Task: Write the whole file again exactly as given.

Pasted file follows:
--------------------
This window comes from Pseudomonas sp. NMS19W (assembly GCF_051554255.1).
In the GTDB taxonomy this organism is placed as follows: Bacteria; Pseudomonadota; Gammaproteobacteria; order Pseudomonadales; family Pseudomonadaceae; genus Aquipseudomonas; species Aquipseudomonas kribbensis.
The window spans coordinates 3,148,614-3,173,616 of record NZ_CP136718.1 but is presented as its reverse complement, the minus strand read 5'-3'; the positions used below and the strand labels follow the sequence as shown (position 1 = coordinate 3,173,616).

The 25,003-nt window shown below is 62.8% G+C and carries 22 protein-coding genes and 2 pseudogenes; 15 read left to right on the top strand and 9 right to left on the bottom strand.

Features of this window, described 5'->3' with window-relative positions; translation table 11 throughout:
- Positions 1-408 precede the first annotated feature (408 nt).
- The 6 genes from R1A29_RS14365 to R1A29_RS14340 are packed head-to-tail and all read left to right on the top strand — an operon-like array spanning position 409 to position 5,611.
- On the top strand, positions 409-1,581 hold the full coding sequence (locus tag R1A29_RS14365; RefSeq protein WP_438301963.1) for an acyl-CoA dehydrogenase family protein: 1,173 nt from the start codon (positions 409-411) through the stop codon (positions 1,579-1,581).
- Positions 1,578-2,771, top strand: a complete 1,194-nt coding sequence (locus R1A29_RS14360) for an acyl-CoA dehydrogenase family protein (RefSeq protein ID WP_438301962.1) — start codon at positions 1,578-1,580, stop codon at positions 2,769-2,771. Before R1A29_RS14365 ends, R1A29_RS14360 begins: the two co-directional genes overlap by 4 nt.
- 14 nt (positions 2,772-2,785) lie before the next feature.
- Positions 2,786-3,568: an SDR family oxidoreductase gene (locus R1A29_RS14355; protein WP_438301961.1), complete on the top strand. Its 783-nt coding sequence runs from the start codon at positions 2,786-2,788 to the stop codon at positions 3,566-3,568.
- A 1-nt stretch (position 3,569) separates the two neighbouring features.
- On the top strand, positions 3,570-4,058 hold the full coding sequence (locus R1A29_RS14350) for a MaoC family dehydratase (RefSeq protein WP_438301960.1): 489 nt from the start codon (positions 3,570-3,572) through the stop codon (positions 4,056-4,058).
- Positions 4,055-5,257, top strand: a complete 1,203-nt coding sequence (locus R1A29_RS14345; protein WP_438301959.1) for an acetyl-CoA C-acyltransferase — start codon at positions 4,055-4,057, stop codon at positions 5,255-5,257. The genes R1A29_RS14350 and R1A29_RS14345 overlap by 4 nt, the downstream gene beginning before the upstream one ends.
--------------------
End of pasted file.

This window comes from Pseudomonas sp. NMS19W (assembly GCF_051554255.1).
In the GTDB taxonomy this organism is placed as follows: Bacteria; Pseudomonadota; Gammaproteobacteria; order Pseudomonadales; family Pseudomonadaceae; genus Aquipseudomonas; species Aquipseudomonas kribbensis.
The window spans coordinates 3,148,614-3,173,616 of record NZ_CP136718.1 but is presented as its reverse complement, the minus strand read 5'-3'; the positions used below and the strand labels follow the sequence as shown (position 1 = coordinate 3,173,616).

The 25,003-nt window shown below is 62.8% G+C and carries 22 protein-coding genes and 2 pseudogenes; 15 read left to right on the top strand and 9 right to left on the bottom strand.

Features of this window, described 5'->3' with window-relative positions; translation table 11 throughout:
- Positions 1-408 precede the first annotated feature (408 nt).
- The 6 genes from R1A29_RS14365 to R1A29_RS14340 are packed head-to-tail and all read left to right on the top strand — an operon-like array spanning position 409 to position 5,611.
- On the top strand, positions 409-1,581 hold the full coding sequence (locus tag R1A29_RS14365; RefSeq protein WP_438301963.1) for an acyl-CoA dehydrogenase family protein: 1,173 nt from the start codon (positions 409-411) through the stop codon (positions 1,579-1,581).
- Positions 1,578-2,771, top strand: a complete 1,194-nt coding sequence (locus R1A29_RS14360) for an acyl-CoA dehydrogenase family protein (RefSeq protein ID WP_438301962.1) — start codon at positions 1,578-1,580, stop codon at positions 2,769-2,771. Before R1A29_RS14365 ends, R1A29_RS14360 begins: the two co-directional genes overlap by 4 nt.
- 14 nt (positions 2,772-2,785) lie before the next feature.
- Positions 2,786-3,568: an SDR family oxidoreductase gene (locus R1A29_RS14355; protein WP_438301961.1), complete on the top strand. Its 783-nt coding sequence runs from the start codon at positions 2,786-2,788 to the stop codon at positions 3,566-3,568.
- A 1-nt stretch (position 3,569) separates the two neighbouring features.
- On the top strand, positions 3,570-4,058 hold the full coding sequence (locus R1A29_RS14350) for a MaoC family dehydratase (RefSeq protein WP_438301960.1): 489 nt from the start codon (positions 3,570-3,572) through the stop codon (positions 4,056-4,058).
- Positions 4,055-5,257, top strand: a complete 1,203-nt coding sequence (locus R1A29_RS14345; protein WP_438301959.1) for an acetyl-CoA C-acyltransferase — start codon at positions 4,055-4,057, stop codon at positions 5,255-5,257. The genes R1A29_RS14350 and R1A29_RS14345 overlap by 4 nt, the downstream gene beginning before the upstream one ends.